THE CAR COLUMN
In Today's Newspaper
The Power of Money in America Has a Stranglehold on Democracy
By William Pfaff - International Herald Tribune
PARIS - As the United States approaches the 2000 presidential race, in which more money will be spent than ever, the fact must be faced that America has become a plutocracy. Money rules government. The transformation is probably irreversible.
The new system's invulnerability to reform is structural, the result of a series of political decisions and court rulings on the regulation and financing of political campaigns that have placed the cost of election beyond the means of all but a handful of private individuals.
Funding has to be found where the money is - which is in corporate business and special-interest lobbies. Senator John McCain of Ariz-ona, himself a candidate for the Republican presidential nomination, has described the result as ''nothing less than an influence-peddling scheme in which both parties compete to stay in office by selling the country to the highest bidder.''
The enormous cost of elections follows from the fact that U.S. political campaigns are almost completely conducted by means of television and radio advertising. This system is unique among the world's major democracies.
The reliance on broadcast advertising, usually short television and radio spots, has (nearly everyone concedes) greatly debased the debate, causing nearly all campaigns to be framed in intellectually vacant, if not deliberately misleading or deceitful, slogans, accusations and manipulated images.
This has turned the country's elections into a regular and immense source of income for broadcasting and advertising companies. There is a vast transfer of private and public wealth into their coffers during each political campaign. They, and the campaign machinery of consultants, pollsters, fund-raisers and publicists who live off the system, have an obvious interest in blocking any significant change.
The very scale of the money tends to preclude a successful challenge to the system. Political incumbents, who benefit most from the system, vote to maintain it even when they dislike it, because they despair of changing it. U.S. politics are filled with challenge and controversy, but electoral reform proposals invariably fail to address the core problem, which is paid television and radio campaign advertising.
Journalism is also part of the system, its role increasingly complicated by the drift toward covering politics in terms of personality and scandal, and by the recent and continuing concentration of media ownership in corporate conglomerates (such as Disney, Fox, Time Warner and General Electric) whose larger interests in influencing public policy may conflict
with the media's formal commitment to provide impartial information.
Effective legislative restriction of campaign spending has been blocked by a disastrous series of Supreme Court rulings (notably Buckley v. Valeo in 1976) holding that money spent to win public office is an exercise of constitutionally protected free speech and cannot be limited.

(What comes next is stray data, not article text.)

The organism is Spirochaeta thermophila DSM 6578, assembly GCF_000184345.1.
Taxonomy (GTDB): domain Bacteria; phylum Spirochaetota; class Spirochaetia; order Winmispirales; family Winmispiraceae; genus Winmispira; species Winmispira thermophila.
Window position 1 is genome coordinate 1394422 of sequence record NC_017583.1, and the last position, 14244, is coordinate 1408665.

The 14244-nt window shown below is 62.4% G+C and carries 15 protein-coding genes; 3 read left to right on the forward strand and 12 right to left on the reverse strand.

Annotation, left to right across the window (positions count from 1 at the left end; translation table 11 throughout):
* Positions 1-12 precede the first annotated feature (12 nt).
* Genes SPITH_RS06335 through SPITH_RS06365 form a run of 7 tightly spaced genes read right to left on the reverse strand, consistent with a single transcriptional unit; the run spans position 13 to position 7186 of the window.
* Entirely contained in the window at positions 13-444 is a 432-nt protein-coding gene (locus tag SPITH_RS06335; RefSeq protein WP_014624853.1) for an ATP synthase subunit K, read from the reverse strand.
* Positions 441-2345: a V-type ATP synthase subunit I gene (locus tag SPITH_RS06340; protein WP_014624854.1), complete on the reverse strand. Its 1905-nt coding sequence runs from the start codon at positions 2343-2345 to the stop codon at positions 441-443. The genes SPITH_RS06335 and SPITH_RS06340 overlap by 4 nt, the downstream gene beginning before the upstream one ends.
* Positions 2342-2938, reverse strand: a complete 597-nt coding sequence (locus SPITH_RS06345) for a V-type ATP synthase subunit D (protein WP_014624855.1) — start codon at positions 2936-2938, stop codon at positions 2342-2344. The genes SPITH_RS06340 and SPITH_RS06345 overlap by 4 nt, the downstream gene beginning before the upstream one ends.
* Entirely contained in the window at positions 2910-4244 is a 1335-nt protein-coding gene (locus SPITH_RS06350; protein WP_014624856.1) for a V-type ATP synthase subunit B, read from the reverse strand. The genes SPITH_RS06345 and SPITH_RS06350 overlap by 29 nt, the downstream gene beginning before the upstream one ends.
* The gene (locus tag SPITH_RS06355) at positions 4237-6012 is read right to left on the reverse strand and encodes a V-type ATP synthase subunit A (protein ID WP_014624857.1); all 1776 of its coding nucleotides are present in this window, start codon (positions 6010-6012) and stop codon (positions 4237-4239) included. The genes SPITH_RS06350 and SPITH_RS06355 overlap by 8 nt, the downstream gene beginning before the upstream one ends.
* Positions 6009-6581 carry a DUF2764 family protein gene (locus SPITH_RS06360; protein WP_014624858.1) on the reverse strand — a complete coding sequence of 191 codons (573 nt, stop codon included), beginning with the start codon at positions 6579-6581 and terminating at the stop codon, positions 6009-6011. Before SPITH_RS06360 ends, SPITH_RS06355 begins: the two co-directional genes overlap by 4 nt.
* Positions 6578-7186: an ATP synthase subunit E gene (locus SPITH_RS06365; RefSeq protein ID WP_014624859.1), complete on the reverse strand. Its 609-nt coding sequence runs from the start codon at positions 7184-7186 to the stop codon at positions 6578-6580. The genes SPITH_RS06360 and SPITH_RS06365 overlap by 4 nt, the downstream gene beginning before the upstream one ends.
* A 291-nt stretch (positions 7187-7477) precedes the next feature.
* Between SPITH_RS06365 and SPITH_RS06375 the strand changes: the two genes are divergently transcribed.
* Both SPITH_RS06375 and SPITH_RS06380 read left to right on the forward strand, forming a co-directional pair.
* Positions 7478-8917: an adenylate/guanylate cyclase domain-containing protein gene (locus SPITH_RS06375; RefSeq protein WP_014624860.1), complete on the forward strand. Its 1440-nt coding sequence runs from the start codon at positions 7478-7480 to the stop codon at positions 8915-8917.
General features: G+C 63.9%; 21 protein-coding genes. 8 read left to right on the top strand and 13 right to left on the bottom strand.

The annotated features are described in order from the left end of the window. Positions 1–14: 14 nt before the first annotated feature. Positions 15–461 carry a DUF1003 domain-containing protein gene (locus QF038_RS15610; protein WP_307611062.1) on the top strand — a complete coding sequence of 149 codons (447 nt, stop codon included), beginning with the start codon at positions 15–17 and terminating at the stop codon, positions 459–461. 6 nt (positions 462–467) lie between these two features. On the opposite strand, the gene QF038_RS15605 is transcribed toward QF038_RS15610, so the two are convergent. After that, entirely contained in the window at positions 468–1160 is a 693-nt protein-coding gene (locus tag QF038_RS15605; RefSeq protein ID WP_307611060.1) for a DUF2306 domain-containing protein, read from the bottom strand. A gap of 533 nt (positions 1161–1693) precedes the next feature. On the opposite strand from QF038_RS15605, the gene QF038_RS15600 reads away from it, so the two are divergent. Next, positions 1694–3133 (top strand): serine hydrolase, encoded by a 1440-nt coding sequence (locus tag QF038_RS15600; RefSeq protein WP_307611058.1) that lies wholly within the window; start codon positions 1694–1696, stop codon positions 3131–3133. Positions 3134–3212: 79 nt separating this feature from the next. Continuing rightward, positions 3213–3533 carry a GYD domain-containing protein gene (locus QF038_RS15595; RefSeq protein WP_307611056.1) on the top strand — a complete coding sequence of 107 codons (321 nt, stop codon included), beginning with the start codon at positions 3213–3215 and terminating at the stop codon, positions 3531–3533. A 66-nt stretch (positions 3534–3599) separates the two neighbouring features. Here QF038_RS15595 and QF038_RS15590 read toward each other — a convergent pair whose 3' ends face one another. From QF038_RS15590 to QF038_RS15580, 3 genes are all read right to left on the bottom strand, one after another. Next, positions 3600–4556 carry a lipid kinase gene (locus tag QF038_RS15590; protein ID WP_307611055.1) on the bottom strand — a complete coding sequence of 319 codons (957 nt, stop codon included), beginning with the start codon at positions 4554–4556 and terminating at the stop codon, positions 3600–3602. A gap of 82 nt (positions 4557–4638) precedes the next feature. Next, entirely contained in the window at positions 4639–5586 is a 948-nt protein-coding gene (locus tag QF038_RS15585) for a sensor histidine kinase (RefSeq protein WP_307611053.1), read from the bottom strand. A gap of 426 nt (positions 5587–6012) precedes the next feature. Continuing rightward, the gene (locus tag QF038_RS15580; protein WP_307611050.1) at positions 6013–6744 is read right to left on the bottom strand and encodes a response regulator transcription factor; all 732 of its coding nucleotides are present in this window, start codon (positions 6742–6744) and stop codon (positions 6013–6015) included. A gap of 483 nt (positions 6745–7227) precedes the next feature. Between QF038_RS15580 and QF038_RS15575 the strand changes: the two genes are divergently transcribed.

A ban on broadcast campaign commercials would undoubtedly be struck down under the First Amendment, even if its passage by Congress were imaginable.
The federal requirement that in exchange for the broadcasters' free use of the public airwaves they must provide ''public interest'' broadcasting, including free campaign coverage and examination of public issues, established by the Communications Act of 1934, was repealed during President Ronald Reagan's administration.
Its reinstatement has been blocked by Congress, and is almost certainly a political impossibility.
Max Frankel of The New York Times has recently recalled the suit brought by Dennis Morrisseau, an underfunded Vermont congressional candidate in the 1970s, who sued the local television station and the Federal Communications Commission, contending that the influence of television and the high cost of political commercials on the public airwaves had effectively established an unconstitutional means test for federal office. The case was thrown out.
Criticism of the system is widespread, yet there seems no great national discontent, no foment of rebellion against the rule of money in U.S. politics. Many Americans undoubtedly do not realize that other nations do not run their politics in this way, and that sensible alternatives exist to what in the United States has come to seem normal.
The unrecognized but crucial reality, however, is that even if Americans should come to recognize what has happened, and should wish to restore the democratic foundations of their republican form of government, they could change nothing. Established constitutional interpretation and legal precedent, and the power of money in the legislative process, now can prevent any fundamental change.